Watch co-author Jennifer Thompson-Cannino on BookTV
Poor Eddie can't seem to make a hit
Eddie Murphy is a financial exec whose daughter (Yara Shahidi) gets lucrative stock tips from imaginary friends.
The once unassailable box-office king, Eddie Murphy just can't seem to make a hit these days. The title of his new flop "Imagine That" rings ironic in light of his former success. I, for one, couldn't have imagined that the same Murphy, capable of fierce and funny stand-up and now nearly classic comedies such as Boomerang, The Distinguished Gentleman, Coming to America and Trading Places could be responsible for the last couple of embarrassments. While clearly capable of powerful supporting roles such as his performance in Dreamgirls, Mr. Murphy seems incapable of determining a good script/project from a disastrous one - with unfortunate consequences for his box office success.
Jason Heck provides a brutal summation in his review for the Kansas Star, "“Imagine That” continues Eddie Murphy’s slow slide from comic superstar to a kid-friendly garbage factory who never met a script he didn’t like." Ouch.
Frank Rich rings the alarm bell over radicalization of the right - abetted by the right wing media, of course
The Obama Haters’ Silent Enablers
"The writer Camille Paglia, a political independent and confessed talk-radio fan, detected a shift toward paranoia in the air waves by mid-May. When “the tone darkens toward a rhetoric of purgation and annihilation,” she observed in Salon, “there is reason for alarm.” She cited a “joke” repeated by a Rush Limbaugh fill-in host, a talk-radio jock from Dallas of all places, about how “any U.S. soldier” who found himself with only two bullets in an elevator with Nancy Pelosi, Harry Reid and Osama bin Laden would use both shots to assassinate Pelosi and then strangle Reid and bin Laden.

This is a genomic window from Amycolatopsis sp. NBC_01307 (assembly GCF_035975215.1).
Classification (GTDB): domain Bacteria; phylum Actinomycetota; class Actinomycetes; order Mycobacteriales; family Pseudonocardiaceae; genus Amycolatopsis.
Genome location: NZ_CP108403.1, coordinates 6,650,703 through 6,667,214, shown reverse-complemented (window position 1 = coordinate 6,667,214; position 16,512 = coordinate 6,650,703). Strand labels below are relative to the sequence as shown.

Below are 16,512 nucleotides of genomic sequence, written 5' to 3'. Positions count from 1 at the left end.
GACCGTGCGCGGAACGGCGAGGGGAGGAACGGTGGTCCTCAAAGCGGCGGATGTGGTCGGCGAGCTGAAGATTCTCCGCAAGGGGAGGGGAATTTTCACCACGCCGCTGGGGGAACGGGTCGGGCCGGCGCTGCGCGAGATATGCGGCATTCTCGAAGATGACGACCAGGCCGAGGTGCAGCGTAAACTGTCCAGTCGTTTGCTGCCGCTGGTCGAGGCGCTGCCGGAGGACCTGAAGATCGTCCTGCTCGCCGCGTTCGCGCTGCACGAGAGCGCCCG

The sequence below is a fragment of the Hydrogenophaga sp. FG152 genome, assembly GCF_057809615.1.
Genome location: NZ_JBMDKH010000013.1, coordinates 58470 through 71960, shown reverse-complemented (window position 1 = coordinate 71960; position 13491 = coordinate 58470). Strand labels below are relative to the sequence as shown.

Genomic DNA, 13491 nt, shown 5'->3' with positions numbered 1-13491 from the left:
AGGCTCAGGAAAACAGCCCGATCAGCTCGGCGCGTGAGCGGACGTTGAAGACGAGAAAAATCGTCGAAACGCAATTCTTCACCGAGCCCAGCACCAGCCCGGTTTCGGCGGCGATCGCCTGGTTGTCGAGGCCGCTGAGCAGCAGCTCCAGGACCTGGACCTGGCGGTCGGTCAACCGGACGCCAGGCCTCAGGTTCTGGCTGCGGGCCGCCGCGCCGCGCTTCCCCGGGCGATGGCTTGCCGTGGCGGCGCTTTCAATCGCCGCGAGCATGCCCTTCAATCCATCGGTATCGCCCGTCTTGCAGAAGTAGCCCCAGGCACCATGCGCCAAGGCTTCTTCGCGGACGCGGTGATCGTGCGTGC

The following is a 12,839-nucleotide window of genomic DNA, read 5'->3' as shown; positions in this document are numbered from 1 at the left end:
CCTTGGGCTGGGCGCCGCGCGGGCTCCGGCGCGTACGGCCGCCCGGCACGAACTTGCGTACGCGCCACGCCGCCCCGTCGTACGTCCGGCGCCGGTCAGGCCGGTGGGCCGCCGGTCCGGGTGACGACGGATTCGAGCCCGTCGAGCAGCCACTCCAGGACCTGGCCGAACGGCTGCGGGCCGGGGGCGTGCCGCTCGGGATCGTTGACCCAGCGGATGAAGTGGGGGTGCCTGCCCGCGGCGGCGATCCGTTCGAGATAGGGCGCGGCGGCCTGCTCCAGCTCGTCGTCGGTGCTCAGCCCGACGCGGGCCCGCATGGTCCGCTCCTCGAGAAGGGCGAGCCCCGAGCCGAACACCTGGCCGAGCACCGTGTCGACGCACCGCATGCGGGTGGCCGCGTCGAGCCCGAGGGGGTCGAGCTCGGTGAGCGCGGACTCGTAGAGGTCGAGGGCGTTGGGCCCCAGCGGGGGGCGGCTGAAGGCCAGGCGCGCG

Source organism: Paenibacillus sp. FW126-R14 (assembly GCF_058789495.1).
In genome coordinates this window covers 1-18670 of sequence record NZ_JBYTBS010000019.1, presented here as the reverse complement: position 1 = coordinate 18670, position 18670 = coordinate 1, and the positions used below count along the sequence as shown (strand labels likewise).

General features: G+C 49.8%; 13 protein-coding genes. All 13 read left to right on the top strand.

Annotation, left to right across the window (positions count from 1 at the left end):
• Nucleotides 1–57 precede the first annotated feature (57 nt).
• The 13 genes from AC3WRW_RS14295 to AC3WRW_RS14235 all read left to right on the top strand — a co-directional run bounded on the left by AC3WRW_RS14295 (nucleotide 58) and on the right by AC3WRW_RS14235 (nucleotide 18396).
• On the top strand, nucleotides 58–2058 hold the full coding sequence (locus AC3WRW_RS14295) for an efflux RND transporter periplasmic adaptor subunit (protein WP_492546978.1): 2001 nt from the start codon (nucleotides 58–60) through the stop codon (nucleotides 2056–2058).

This homicide-saturated vituperation is endemic among mini-Limbaughs. Glenn Beck has dipped into O’Reilly’s Holocaust analogies to liken Obama’s policy on stem-cell research to the eugenics that led to “the final solution” and the quest for “a master race.” After James von Brunn’s rampage at the Holocaust museum, Beck rushed onto Fox News to describe the Obama-hating killer as a “lone gunman nutjob.” Yet in the same show Beck also said von Brunn was a symptom that “the pot in America is boiling,” as if Beck himself were not the boiling pot cheering the kettle on."
Media Matters Explores the Links between Right Wing Media and Wingnut Fringe
"While right-wing media are certainly not legally culpable for any recent attacks, they are responsible for promoting a culture of fear, paranoia, and violence that is anti-government in the extreme -- a culture in which extremists, including von Brunn and Richard Poplawski, who fatally shot three Pittsburgh police officers, were apparently immersed. Poplawski was convinced that the Obama administration was going to take away his guns. Even though no evidence of such a policy exists, right-wing commentators and news organizations made the claim repeatedly before the shooting and have continued to do so since."
Saturday, June 13, 2009
Mango - Black Icons
Africa Fashion Collective Show at Fashion Week
Arise Magazine - Fashion Issue - Gorgeous!
I covet this magazine: Check it out at http://www.arisemagazine.net/
Big Ups for featuring designers and style makers. Anyone out there want to send me a birthday subscription?
Friday, June 12, 2009
Big Fat Surprise? Hate fed by Right Wing Media
"Today, as in the early years of the Clinton administration but to an even greater extent, right-wing extremism is being systematically fed by the conservative media and political establishment."
Not surprising. The question for me is what can we do individually and collectively to push back?
Thursday, June 11, 2009
DJ Blaqstarr & Rye Rye- Shake It To The Ground
Anjulie Goes Boom
Supreme Beings of Leisure - Mirror
Robert Colescott - African American Painter - RIP
From the New York Times:
"Robert Colescott, an American figurative painter whose garishly powerful canvases lampooned racial and sexual stereotypes with rakish imagery, lurid colors and almost tangible glee, died Thursday at his home in Tucson. He was 83."
Mr. Colescott’s work anticipated the appropriation art and Neo-Expressionist painting of the 1980s. His imagery shared aspects with Pop Art, although he disdained its coolness. His improvisational approach had precedents in jazz and Abstract Expressionism. He said he wanted his surface to “squirm.”